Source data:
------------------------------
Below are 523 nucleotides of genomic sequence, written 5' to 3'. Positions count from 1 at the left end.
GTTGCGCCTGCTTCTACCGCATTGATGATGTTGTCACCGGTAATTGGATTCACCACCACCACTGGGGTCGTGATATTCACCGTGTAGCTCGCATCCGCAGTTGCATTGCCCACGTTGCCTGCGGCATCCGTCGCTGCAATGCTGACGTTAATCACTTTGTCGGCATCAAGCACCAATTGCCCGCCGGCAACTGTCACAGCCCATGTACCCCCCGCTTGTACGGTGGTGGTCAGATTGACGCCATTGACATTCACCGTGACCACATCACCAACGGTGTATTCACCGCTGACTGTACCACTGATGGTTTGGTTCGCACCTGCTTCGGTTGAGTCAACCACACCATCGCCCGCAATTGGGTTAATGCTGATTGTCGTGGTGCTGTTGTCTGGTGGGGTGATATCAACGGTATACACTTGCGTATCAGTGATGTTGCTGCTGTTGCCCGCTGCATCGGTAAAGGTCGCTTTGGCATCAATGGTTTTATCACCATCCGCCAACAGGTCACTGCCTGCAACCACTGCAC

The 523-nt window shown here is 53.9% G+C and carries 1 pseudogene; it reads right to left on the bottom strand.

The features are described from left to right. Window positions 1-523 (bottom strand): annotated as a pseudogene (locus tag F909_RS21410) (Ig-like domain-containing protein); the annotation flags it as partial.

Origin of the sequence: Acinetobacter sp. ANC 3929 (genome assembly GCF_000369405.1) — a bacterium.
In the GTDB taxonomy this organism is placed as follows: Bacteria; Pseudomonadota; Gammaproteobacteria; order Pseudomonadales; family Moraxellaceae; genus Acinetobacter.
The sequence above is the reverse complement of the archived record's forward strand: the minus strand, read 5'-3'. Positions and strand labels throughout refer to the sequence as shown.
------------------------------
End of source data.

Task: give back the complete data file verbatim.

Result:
Below are 523 nucleotides of genomic sequence, written 5' to 3'. Positions count from 1 at the left end.
GTTGCGCCTGCTTCTACCGCATTGATGATGTTGTCACCGGTAATTGGATTCACCACCACCACTGGGGTCGTGATATTCACCGTGTAGCTCGCATCCGCAGTTGCATTGCCCACGTTGCCTGCGGCATCCGTCGCTGCAATGCTGACGTTAATCACTTTGTCGGCATCAAGCACCAATTGCCCGCCGGCAACTGTCACAGCCCATGTACCCCCCGCTTGTACGGTGGTGGTCAGATTGACGCCATTGACATTCACCGTGACCACATCACCAACGGTGTATTCACCGCTGACTGTACCACTGATGGTTTGGTTCGCACCTGCTTCGGTTGAGTCAACCACACCATCGCCCGCAATTGGGTTAATGCTGATTGTCGTGGTGCTGTTGTCTGGTGGGGTGATATCAACGGTATACACTTGCGTATCAGTGATGTTGCTGCTGTTGCCCGCTGCATCGGTAAAGGTCGCTTTGGCATCAATGGTTTTATCACCATCCGCCAACAGGTCACTGCCTGCAACCACTGCAC

The 523-nt window shown here is 53.9% G+C and carries 1 pseudogene; it reads right to left on the bottom strand.

The features are described from left to right. Window positions 1-523 (bottom strand): annotated as a pseudogene (locus tag F909_RS21410) (Ig-like domain-containing protein); the annotation flags it as partial.

Origin of the sequence: Acinetobacter sp. ANC 3929 (genome assembly GCF_000369405.1) — a bacterium.
In the GTDB taxonomy this organism is placed as follows: Bacteria; Pseudomonadota; Gammaproteobacteria; order Pseudomonadales; family Moraxellaceae; genus Acinetobacter.
The sequence above is the reverse complement of the archived record's forward strand: the minus strand, read 5'-3'. Positions and strand labels throughout refer to the sequence as shown.